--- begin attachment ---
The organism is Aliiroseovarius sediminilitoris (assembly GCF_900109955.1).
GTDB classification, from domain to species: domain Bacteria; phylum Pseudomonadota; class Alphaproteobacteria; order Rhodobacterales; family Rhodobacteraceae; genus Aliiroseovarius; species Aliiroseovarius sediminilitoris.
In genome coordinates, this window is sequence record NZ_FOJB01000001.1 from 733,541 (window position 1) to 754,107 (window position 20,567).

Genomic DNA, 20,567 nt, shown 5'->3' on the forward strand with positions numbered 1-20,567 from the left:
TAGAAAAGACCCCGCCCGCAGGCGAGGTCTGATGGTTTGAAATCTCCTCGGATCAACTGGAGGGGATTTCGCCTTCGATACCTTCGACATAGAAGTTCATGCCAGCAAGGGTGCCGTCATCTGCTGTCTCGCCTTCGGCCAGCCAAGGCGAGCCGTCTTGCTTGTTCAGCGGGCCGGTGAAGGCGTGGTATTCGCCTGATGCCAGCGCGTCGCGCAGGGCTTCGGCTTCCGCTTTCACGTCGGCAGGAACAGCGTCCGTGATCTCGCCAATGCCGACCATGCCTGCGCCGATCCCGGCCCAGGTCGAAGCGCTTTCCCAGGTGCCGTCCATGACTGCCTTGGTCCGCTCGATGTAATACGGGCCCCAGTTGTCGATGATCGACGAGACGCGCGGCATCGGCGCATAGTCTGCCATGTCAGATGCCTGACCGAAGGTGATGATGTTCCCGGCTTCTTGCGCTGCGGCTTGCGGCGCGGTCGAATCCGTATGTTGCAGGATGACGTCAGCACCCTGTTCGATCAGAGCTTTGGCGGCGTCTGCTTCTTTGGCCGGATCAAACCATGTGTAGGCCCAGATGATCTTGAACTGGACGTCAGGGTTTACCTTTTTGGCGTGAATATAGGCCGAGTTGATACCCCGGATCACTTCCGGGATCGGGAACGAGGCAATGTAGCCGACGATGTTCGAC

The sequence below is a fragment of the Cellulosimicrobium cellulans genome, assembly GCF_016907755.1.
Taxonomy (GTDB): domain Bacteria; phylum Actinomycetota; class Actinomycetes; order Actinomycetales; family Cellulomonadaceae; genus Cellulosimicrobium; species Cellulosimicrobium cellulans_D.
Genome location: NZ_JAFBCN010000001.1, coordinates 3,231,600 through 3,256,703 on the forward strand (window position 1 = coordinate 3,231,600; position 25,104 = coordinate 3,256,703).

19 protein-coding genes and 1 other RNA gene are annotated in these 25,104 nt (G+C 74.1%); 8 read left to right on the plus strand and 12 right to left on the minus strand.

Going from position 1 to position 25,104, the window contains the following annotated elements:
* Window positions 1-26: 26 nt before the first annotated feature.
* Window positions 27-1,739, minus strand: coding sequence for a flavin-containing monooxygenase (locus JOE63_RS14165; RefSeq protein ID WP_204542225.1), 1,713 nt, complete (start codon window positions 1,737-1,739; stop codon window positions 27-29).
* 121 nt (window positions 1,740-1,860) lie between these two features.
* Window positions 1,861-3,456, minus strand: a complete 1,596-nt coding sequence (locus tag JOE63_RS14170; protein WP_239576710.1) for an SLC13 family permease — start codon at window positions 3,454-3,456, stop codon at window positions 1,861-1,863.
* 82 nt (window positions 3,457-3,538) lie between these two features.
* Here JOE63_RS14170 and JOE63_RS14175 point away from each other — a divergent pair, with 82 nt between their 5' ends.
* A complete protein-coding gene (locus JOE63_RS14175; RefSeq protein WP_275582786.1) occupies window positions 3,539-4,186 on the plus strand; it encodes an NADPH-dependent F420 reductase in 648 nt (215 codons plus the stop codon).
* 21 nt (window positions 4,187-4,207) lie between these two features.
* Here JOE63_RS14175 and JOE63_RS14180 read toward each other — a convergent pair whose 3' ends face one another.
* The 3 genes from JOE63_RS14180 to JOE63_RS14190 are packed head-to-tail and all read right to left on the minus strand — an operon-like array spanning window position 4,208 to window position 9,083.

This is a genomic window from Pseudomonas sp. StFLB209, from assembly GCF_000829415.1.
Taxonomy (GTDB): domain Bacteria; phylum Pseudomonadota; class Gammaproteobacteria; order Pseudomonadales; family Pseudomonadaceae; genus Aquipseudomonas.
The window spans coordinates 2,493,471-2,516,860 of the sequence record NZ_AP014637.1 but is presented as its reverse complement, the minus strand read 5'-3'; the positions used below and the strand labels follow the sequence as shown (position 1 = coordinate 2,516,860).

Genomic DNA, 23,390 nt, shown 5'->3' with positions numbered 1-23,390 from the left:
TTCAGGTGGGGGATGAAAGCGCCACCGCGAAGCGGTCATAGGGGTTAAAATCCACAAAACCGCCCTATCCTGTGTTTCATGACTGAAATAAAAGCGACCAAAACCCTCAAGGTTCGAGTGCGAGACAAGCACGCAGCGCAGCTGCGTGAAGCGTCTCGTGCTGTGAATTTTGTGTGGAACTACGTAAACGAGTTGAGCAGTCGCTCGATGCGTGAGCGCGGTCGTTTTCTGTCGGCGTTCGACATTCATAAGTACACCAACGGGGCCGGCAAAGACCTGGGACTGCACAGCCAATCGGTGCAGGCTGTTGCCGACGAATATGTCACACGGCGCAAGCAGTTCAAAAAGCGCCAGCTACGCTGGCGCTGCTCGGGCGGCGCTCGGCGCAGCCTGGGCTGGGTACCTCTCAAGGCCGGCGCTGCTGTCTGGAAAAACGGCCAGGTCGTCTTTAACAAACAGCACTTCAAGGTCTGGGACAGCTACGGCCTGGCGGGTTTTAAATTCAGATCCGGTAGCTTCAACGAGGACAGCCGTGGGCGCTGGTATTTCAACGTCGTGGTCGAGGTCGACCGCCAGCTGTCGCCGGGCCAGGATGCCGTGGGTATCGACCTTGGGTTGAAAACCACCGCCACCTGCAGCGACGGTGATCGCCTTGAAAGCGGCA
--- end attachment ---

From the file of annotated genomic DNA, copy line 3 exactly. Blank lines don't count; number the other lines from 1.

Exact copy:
In genome coordinates, this window is sequence record NZ_FOJB01000001.1 from 733,541 (window position 1) to 754,107 (window position 20,567).